Twins jump ahead with two quick solo homers
The Twins offense put a couple of runs on the board really early. For the second consecutive time, Minnesota’s leadoff hitter smashed a homer to open the game. Kyle Garlick took Tigers’ starter Tarik Skubal deep on the fifth pitch he saw, to make it 1-0. Skubal bounced back and struck out the next three batters, but the damage had already been done.
In spite of the much-needed early production, the overall struggle of some key pieces of the lineup continued. Garlick doubled in his second time up, but other than his two hits and that of Polanco’s, every other Twins hitter was retired during the first three innings of the game. The third Twin to record a hit in the night was Josh Donaldson and he did it unintentionally, trying to pull back mid-swing.
Shoemaker tosses five shutout innings
Fortunately, Shoemaker did his job very well. After an awful start in Kansas City last Saturday, Matt got back on track, keeping Detroit scoreless through four, before the game was interrupted by the rain in the middle of the fifth. His outing was in no way uneventful, though. Up until that moment, he had given up four hits and a total of five hard-hit balls.
He pitched himself into a jam in the second when he gave up back-to-back singles to open the inning, but he managed to induce an inning-ending double play. That happened again later on, in the fourth, when he gave up a leadoff walk to Jeimer Candelario, followed by a Miguel Cabrera single that had nearly 106 mph exit velocity, sending Candelario to third. He managed to retire the next three batters to end the threat.
After a 35-minute rain delay, Shoemaker came back anyway to pitch the fifth and get in line for his second win as a Twin. After retiring the first two batters quickly, he gave up a two-out walk to old friend Robbie Grossman but went on to strike out another former Twin in Jonathan Schoop to conclude his best start with Minnesota.
Polanco, Sanó, Kepler show encouraging signs. The bullpen doesn’t
Skubal didn’t come back for the sixth and the Twins immediately took advantage of that, facing righty Bryan Garcia and adding a couple more insurance runs. Polanco and Miguel Sanó drew back-to-back one-out walks, just to have Max Kepler single to center and bring Polanco home. Andrelton Simmons followed up with a groundout to score Sanó and just like that, the Twins were up 4-0.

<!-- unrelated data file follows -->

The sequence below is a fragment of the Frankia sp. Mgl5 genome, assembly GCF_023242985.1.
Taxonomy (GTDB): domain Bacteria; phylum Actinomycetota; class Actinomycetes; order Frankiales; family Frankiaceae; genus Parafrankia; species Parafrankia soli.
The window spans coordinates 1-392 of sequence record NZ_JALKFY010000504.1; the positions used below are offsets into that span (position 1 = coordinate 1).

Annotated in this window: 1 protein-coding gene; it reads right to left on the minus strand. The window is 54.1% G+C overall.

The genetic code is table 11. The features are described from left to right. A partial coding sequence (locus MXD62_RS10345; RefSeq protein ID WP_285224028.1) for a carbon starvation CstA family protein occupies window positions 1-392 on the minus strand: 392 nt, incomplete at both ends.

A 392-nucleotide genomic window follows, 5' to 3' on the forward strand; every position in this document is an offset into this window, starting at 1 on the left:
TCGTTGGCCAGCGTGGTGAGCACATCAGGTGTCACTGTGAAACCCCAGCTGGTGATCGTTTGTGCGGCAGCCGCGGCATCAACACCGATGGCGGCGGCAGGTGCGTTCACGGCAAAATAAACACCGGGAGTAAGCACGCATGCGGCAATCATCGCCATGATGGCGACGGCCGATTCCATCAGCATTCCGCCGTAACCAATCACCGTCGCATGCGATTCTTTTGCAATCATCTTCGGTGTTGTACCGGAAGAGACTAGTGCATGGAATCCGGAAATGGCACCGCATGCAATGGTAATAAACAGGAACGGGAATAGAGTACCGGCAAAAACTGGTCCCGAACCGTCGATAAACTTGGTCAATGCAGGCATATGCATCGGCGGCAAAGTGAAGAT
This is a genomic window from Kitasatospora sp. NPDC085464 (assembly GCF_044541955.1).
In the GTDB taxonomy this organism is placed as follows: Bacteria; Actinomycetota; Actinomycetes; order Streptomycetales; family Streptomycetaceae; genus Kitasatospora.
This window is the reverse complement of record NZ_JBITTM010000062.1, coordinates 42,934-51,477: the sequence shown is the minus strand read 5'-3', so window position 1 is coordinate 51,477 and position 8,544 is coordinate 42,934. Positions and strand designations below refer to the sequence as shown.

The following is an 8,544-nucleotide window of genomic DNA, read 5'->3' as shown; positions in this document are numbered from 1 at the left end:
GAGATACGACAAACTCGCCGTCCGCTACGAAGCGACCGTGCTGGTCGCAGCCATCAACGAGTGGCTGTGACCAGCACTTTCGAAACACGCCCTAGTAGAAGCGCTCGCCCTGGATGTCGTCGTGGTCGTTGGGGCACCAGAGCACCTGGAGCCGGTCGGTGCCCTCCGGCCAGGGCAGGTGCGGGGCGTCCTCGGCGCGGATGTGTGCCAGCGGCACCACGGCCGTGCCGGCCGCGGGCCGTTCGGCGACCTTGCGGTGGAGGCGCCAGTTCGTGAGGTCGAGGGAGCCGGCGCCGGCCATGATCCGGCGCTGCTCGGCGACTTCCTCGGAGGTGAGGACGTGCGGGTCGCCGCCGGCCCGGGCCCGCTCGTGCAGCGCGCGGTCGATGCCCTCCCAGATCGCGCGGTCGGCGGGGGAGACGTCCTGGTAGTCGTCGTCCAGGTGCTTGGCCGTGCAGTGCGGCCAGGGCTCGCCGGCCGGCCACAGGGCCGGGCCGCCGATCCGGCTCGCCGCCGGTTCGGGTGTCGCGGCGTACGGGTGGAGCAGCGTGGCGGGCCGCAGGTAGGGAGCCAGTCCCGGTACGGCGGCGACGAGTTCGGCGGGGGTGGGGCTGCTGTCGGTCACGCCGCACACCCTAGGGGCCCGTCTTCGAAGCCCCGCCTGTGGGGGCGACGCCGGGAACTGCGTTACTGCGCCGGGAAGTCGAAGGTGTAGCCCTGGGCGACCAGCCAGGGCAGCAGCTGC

Before hitting that RBI-single, Kepler was riding a 1-for-13 funk in the last four games. Also, Sanó’s BB% for the season went up to 21.4% after that walk, by far the best season of his career on that front. If his bat was still cold, at least he had walks to show for.
But things just can’t be easy for the 2021 Twins. Coming in for Shoemaker, Cody Stashak had four consecutive scoreless outings, possibly indicating that he could be trusted. After giving up a leadoff single to Candelario and a four-pitch walk to Cabrera, Stashak hung a changeup in the middle of the zone and Willi Castro crushed it, to put Detroit right back in the game with a three-run homer. All three hits that Stashak gave up in the sixth had at least 98.5 mph exit velocity, with Candelario’s nearly reaching 108 mph.
The bottom of the lineup comes up big after a second rain delay
The tarp came out again before the start of the seventh and this time the rain delay lasted over an hour. When play was resumed, Minnesota managed to manufacture a huge insurance run. Donaldson hit a one-out double, just before Mitch Garver drew his second walk of the night, to put two men on for Polanco. Jorge didn’t hesitate and jumped at the second pitch of the at-bat and doubled in the Twins’ fifth run of the night. This was Polanco’s second to-hit game of the week.
Alexander Colomé pitched a scoreless, 1-2-3 inning in the bottom of the seventh and completed three consecutive outings without allowing a run. This had not happened so far this season. Then, to lead off the eighth, Kepler hit a clutch 422-feet bomb, to provide the Twins with more run support. And, hey, it was against a lefty!
Hansel Robles came in to pitch a dominant eighth inning. But it didn’t look good at first, as he got ahead of Cabrera with a 0-2 count, but then lost him with four consecutive balls. But he pitched around that walk throwing ten strikes in the next 13 pitches, retiring the following three batters. His fastball averaged nearly 96 mph and he almost touched 98 mph at some point.
Then it was Sanós turn. Donaldson reached for the third time in the game, now drawing a walk to open the top of the ninth. Tigers’ reliever Daniel Norris also gave up a walk to Polanco, before facing Sanó with two men on. Miguel had no mercy and hit an RBI-single that put the final numbers on the score. To guarantee the win, Caleb Thielbar pitched a quick, 1-2-3 ninth inning on 12 pitches.
Bullpen Usage Spreadsheet
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